Mike Moore's speeches
Renato Ruggiero's speeches,
These are among
the findings contained in the WTO's second annual reportSee footnote 1 on the international
dairy products market, published today. The report reviews the situation in the world
dairy market in 1995 and the first half of 1996. Highlights include:
1996, the prospects are for an increase in world milk production, driven by further
expansion in developing countries and Oceania (Australia and New Zealand). Milk production
is expected to stabilize in the Commonwealth of Independent States (CIS) and Eastern
Europe. At the farm level, there appears to be a tendency for the number of milk producers
to decrease while average dairy herd size is increasing. The dairy processing industry
tends to become more and more concentrated.
production of skimmed milk powder declined in 1995 while production of whole milk powder
increased. World exports of both powders increased. In January 1996, stocks of skimmed
milk power in the European Communities and the United States were low. Prices were strong
during the first three quarters of 1995, reflecting tighter supplies, but dipped in the
last quarter of the year and in the beginning of 1996 as demand slackened.
production of butter and butter oil increased marginally in 1995, ending a long-term
downward trend. Exports of butter and butter oil recovered in 1995 as demand, particularly
from the Russian Federation, the Near and the Far East, was strong. By the end of 1995,
high prices and low stocks were key features of the world butter market. However, prices
decreased in the first half of 1996 due to weaker demand.
production continued its world-wide upward trend. Production of cheese is expanding more
rapidly than milk production which reflects a progressive shift towards the production of
value-added products. World cheese trade also increased in 1995. Price increases for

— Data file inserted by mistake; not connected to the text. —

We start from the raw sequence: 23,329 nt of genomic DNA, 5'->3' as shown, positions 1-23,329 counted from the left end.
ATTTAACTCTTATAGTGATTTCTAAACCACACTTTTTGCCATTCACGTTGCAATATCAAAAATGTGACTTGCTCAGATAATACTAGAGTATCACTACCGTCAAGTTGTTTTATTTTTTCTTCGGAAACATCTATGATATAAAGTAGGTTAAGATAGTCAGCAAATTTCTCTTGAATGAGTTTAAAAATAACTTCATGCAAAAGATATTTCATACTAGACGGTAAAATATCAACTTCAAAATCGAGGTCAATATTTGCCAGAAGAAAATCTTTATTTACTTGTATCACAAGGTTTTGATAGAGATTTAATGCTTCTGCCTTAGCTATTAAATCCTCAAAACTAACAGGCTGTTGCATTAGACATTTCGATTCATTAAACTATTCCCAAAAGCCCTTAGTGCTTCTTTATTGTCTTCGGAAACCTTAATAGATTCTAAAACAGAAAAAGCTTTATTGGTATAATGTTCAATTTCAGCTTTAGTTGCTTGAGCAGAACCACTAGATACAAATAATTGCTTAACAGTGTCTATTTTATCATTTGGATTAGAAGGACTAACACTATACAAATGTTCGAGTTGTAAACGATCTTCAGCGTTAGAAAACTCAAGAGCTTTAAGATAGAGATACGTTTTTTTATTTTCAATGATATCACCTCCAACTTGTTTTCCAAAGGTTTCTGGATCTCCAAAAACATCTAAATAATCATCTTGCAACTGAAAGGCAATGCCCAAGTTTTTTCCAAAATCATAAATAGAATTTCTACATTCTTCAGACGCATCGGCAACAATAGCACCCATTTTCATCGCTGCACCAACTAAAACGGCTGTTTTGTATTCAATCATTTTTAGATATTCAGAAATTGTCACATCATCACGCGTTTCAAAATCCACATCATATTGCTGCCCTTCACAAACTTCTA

cheese during 1995 were less pronounced when compared to other dairy products. However, in
contrast to prices of milk powders and butterfat, cheese prices have remained firm in 1996
as demand from major imports has been strong.
trade policies, the WTO report notes that from early 1995 to mid-1996, export restitutions
for selected cheeses in the European Communities were cut substantially in successive
steps. In the United States, a new law (the Federal Agricultural Improvement and Reform or
FAIR Act) was approved in April 1996. The FAIR Act funds the US Dairy Export Incentive
Program up to the limits imposed by the US export subsidy reduction commitments under the
WTO Agreement on Agriculture.
International Dairy Agreement entered into effect on 1 January 1995. It replaces
the International Dairy Arrangement, which had operated since 1980. As of January 1997,
the following were parties to the International Dairy Agreement: Argentina, Bulgaria, the
European Community (15), Japan, New Zealand, Norway, Romania, Switzerland and
objectives of the Agreement are to advance the expansion and liberalization of world trade
in dairy products under as stable as possible market conditions, on the basis of mutual
benefit to exporting and importing countries, and to further economic and social
development in developing countries. In adopting these objectives, the economic importance
of milk and dairy products to many countries was recognized, as well as the need to avoid
surpluses and shortages and to maintain prices at an equitable level. An International
Dairy Council and a Committee on Certain Milk Products have been established to administer
the Agreement. Previously three Protocols were annexed to the International Dairy
Arrangement; under the International Dairy Agreement these have been combined into a
single Annex on Certain Milk Products. This Annex establishes minimum export prices for
skimmed milk powder, whole milk powder, buttermilk powder, anhydrous milk fat, butter and
International Dairy Council, on 17 October 1995, noted that limited membership in the
Agreement, and in particular the absence of some major dairy exporting countries, made the
operation of the minimum price provisions untenable. It decided to suspend minimum prices
for all dairy products from 18 October 1995 until 31 December 1997. The Committee on
Certain Milk Products, whose work was related directly to the implementation of the
minimum prices, was also suspended until 31 December 1997. As several parties expressed
doubts about the continued usefulness of the current Agreement in view of the Uruguay
Round results, at its meeting on 17 September 1996, the Council invited the Chairperson to
undertake informal consultations on the future of the Agreement.
Footnote: 1The World Market for
Dairy Products 1996 - Second Annual Report in English is available from the WTO
Secretariat, Centre William Rappard, 154 rue de Lausanne, 1211 Geneva 21, Switzerland.
Price: SwF 15.- The French and Spanish editions will be available soon.